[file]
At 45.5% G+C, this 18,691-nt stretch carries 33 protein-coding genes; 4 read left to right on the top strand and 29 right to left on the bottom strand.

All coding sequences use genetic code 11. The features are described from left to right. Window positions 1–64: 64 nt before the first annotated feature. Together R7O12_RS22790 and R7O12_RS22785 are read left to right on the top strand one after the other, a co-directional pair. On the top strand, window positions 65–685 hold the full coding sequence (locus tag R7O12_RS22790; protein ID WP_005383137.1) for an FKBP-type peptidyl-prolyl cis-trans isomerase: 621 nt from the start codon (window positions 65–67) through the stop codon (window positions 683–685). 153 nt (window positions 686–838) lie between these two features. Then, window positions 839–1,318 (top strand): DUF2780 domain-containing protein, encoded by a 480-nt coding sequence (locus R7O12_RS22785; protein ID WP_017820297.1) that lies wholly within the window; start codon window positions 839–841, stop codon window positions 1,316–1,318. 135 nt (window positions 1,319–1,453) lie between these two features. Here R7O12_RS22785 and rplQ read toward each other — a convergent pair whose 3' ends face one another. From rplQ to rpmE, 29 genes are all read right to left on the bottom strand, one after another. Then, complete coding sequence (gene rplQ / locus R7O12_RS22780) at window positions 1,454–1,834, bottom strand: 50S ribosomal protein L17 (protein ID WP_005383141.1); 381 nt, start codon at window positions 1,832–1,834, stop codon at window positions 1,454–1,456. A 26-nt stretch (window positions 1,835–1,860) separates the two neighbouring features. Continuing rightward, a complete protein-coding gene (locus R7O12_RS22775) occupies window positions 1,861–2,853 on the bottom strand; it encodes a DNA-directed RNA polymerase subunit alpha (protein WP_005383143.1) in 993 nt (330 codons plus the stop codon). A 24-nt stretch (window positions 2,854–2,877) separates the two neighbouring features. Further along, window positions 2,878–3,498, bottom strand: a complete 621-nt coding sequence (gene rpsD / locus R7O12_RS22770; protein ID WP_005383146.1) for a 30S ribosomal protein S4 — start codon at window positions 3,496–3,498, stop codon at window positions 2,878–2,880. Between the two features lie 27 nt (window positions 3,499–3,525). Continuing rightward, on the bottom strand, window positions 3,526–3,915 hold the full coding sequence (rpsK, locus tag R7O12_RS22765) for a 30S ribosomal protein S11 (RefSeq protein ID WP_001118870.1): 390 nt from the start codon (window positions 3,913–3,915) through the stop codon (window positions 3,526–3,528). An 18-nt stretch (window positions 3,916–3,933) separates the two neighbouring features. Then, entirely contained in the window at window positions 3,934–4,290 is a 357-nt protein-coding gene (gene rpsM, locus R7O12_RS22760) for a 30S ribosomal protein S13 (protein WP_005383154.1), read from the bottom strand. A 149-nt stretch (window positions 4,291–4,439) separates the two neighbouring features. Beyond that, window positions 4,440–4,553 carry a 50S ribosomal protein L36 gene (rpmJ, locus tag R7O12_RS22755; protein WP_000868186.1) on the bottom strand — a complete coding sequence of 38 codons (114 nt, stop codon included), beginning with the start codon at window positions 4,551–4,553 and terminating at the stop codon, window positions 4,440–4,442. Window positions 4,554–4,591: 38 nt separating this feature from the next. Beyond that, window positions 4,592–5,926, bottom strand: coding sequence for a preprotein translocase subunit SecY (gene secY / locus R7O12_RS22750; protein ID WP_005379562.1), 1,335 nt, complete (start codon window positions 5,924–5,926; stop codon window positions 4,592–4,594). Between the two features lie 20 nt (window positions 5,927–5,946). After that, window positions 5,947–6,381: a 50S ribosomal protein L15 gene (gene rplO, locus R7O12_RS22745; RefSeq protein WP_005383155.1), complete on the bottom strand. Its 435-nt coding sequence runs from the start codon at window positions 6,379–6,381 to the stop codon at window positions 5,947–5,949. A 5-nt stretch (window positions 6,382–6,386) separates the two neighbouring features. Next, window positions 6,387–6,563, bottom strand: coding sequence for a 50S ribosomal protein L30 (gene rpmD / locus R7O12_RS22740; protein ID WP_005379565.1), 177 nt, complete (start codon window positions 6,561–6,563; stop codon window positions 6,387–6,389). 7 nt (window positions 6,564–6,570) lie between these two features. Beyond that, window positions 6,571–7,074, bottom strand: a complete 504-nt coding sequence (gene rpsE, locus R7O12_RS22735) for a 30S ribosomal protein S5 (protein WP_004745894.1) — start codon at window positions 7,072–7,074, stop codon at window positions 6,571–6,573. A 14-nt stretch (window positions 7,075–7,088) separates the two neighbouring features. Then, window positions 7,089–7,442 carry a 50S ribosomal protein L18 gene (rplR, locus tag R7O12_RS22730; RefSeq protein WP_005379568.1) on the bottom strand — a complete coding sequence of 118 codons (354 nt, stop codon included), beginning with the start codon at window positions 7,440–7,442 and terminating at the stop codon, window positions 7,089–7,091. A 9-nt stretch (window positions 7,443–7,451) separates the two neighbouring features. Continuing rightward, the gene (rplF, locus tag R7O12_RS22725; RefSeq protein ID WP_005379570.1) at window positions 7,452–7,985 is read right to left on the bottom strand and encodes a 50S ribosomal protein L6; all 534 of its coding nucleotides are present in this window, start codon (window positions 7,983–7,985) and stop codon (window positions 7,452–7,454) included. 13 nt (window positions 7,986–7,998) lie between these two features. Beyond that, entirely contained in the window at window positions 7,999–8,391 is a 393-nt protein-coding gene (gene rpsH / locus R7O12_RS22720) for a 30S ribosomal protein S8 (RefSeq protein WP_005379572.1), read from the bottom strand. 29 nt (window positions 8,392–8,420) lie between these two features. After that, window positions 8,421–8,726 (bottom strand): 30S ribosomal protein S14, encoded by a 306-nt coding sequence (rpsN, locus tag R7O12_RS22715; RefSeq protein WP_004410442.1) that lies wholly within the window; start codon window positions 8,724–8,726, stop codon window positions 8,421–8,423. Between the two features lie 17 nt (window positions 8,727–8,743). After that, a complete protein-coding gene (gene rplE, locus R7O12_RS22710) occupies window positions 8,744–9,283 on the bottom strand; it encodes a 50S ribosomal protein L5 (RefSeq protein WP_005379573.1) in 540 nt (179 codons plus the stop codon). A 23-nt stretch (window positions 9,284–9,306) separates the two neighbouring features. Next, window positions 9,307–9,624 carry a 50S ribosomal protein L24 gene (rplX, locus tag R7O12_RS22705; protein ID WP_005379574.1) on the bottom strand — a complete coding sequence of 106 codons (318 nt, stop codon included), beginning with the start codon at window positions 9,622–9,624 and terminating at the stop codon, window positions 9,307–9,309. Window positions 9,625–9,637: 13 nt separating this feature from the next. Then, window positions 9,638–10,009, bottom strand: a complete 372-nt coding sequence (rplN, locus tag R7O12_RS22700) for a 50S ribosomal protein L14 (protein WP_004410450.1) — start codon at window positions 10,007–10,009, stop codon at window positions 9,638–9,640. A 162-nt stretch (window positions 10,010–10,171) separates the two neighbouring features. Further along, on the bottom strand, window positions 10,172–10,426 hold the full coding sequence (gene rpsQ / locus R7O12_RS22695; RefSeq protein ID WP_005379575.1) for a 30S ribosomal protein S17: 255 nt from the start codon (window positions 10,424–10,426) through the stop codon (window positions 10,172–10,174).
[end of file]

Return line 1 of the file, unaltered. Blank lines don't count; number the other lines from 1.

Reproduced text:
At 45.5% G+C, this 18,691-nt stretch carries 33 protein-coding genes; 4 read left to right on the top strand and 29 right to left on the bottom strand.